Sun Also Rises
Myriad Genetics has chosen Sun Microsystems to provide the computing infrastructure for its protein mapping venture with Hitachi and Oracle. Myriad had recently narrowed the field by eliminating IBM. Both Compaq and Sun offered significantly discounted bids, but Sun’s estimated $3 million price tag dramatically undercut Compaq’s bid.
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Attack of the Hap Map
Francis Collins said that a haplotype map could be the next undertaking of NHGRI. Early-stage planning is underway for a public-private collaboration to build a database identifying “blocks” of base pairs containing variants linked to disease. Craig Venter said that Celera would not participate in such a consortium but would soon announce a haplotype project of its own.
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Hanash 4 Prez
The Human Proteome Organization has elected Sam Hanash, a cancer researcher at the University of Michigan Medical School, as its first president. He plans to establish working groups within HUPO to tackle specific issues such as incorporating the organization and establishing guidelines for future activities.
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Closing Its Doors
Out of cash, Genometrix ceased operations as of June 25. The company is currently seeking additional capital, but CFO David Jorden estimated that the company would need approximately $10 million to remain solvent for about two-and-a-half years.
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Hail to the Academic
In a move many scientists felt has been too late in coming, President Bush announced that he would nominate physicist John Marburger as the next director of the Office of Science and Technology Policy. Marburger’s strong credentials in both research and education should allay some concerns that Bush has been slighting academic scientists in his appointments.
Find “Bush Nominates Brookhaven Director to Head Office of Science and Technology Policy” by searching: Brookhaven
Free Comes First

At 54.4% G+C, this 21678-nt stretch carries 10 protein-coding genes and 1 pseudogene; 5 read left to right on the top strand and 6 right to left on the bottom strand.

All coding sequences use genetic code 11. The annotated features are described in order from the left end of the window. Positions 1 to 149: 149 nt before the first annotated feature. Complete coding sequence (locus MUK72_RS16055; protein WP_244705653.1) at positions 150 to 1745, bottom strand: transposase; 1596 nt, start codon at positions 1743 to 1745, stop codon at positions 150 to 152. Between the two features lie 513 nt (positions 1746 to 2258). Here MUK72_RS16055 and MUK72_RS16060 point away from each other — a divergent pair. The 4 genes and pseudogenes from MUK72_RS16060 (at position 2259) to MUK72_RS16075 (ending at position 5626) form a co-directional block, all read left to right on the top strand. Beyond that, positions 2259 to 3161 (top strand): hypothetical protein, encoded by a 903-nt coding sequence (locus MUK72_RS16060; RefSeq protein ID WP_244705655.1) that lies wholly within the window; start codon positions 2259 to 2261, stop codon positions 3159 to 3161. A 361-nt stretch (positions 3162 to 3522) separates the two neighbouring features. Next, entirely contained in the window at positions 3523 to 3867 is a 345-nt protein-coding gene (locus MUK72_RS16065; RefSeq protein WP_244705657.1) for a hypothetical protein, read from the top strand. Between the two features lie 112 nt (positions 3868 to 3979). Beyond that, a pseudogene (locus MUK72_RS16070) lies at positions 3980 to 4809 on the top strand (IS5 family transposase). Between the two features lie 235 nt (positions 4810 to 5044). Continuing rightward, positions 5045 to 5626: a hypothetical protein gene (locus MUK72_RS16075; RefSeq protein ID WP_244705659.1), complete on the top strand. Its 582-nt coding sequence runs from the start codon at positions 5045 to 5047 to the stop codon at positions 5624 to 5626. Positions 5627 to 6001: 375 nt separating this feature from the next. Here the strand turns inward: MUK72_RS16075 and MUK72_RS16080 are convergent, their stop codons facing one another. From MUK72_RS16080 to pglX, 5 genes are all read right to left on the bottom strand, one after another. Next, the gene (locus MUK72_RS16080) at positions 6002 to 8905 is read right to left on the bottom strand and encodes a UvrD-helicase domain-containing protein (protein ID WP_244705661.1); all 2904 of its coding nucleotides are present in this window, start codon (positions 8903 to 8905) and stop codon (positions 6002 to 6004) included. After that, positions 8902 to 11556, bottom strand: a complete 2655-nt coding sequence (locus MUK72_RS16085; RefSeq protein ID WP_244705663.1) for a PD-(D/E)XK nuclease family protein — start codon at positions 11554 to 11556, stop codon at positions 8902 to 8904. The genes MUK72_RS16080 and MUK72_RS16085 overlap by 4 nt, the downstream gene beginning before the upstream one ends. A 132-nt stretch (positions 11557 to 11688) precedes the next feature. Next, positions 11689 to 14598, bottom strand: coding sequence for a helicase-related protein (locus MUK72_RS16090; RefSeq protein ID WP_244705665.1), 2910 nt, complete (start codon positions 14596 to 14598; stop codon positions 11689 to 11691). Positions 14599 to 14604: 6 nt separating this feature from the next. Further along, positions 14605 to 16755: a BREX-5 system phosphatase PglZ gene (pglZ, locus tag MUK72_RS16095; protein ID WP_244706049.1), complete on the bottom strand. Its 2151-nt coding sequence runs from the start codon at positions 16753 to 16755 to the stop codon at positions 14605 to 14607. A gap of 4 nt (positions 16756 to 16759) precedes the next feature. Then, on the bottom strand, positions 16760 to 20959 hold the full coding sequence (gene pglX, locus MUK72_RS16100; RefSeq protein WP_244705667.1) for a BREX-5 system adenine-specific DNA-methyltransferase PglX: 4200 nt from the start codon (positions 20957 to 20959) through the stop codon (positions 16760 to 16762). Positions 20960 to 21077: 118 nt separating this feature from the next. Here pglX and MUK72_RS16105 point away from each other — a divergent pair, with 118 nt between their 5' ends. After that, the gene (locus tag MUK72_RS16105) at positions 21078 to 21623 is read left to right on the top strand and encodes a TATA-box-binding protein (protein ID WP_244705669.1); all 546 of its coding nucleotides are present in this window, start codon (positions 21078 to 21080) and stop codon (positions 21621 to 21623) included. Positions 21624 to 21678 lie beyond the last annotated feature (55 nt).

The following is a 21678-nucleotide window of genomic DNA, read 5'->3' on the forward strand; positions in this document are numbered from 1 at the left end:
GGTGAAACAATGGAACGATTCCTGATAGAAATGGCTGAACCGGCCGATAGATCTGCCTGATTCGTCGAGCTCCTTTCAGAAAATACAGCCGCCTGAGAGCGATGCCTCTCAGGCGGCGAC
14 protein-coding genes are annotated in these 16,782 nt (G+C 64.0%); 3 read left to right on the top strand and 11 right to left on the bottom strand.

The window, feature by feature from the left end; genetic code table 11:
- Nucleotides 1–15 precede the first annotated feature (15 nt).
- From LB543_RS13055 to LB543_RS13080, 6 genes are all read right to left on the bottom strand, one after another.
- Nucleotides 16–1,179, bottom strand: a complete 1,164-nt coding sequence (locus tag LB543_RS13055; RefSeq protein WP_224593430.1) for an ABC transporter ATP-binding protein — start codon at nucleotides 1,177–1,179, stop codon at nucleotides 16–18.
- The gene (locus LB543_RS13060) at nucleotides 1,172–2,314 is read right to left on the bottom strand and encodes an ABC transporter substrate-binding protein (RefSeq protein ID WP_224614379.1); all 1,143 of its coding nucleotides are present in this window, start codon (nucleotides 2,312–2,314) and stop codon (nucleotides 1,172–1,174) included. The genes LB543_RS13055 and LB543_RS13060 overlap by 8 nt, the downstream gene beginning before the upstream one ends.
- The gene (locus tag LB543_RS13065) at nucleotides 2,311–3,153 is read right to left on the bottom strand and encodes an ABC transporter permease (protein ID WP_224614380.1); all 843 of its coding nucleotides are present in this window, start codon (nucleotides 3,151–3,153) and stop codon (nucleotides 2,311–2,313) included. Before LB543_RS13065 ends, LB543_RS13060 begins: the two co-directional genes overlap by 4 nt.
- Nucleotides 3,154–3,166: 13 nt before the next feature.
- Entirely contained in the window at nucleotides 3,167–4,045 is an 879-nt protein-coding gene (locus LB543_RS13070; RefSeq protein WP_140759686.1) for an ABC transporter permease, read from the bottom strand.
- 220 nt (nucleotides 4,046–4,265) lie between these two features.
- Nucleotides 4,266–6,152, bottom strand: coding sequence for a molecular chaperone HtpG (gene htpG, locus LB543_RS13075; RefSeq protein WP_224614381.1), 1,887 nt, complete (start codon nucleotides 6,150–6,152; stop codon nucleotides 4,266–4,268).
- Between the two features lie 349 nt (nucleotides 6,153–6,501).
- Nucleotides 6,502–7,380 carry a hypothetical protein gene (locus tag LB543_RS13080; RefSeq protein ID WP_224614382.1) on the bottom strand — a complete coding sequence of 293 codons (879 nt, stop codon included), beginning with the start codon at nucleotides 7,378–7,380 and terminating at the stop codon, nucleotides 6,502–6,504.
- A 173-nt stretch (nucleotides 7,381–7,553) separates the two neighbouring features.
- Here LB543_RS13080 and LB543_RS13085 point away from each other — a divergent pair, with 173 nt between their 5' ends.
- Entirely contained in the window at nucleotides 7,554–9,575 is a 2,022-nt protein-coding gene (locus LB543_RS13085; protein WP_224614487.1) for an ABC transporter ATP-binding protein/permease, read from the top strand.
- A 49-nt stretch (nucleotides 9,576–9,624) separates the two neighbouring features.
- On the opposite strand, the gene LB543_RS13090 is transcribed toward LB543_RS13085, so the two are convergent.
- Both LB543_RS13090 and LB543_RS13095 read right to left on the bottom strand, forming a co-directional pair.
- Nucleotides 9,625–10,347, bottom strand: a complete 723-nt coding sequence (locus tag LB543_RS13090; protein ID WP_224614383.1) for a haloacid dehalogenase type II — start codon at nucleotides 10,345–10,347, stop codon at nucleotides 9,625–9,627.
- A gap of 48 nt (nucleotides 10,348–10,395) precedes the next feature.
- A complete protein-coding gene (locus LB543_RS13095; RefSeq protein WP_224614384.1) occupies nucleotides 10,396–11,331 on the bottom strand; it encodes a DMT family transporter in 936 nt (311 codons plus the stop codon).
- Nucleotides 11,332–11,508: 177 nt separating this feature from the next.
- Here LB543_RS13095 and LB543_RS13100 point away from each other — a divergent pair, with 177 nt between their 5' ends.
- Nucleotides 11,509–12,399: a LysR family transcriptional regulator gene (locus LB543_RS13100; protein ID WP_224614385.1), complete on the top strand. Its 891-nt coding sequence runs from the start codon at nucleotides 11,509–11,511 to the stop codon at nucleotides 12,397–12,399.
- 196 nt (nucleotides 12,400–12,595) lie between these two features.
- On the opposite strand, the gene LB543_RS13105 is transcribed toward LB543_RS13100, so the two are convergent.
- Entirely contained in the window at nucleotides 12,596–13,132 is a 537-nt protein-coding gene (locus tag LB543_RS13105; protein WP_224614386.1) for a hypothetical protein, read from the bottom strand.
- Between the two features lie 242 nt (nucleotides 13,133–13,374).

“Publicly available software [is] the only way to get your hands on the latest methods, because it takes awhile for even the best commercial vendors to implement new ideas in their software packages.” — Cynthia Gibas
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While some areas of the biotech landscape are embroiled in perpetual patent litigation, this is not the case in bioinformatics for a very simple reason: a dearth of patents. A recent study found that only 50 software-related patents have been issued by the US PTO since 1996 to companies in the pharmaceutical, biotechnology, and genomics sectors.
Find “Bioinformatics Patents Remain an Anomalous Rarity in IP-Heavy Biopharmaceutical Industry” by searching: patents
“For the last three or four years, we have been a microarray service business. Now we recognize the value of actually making the microarray.”
— Chris Hopkins, microarray senior scientist, Incyte
Find “Incyte Vies for Slice of High-Density Array Pie with New LifeArray Offerings” by searching: Incyte
No PCR, No Problem
Qiagen and Novartis spinoff Zeptosens are making their planar wave guide high-sensitivity microarray platform available through early-access agreements. The technology is a method for selectively detecting molecules bound to the surface of the microarray without the use of PCR.
Find “Aventis Pharma and Qiagen Sign Early Access Deal for Planar Wave Guide Microarray Platform” by searching: Qiagen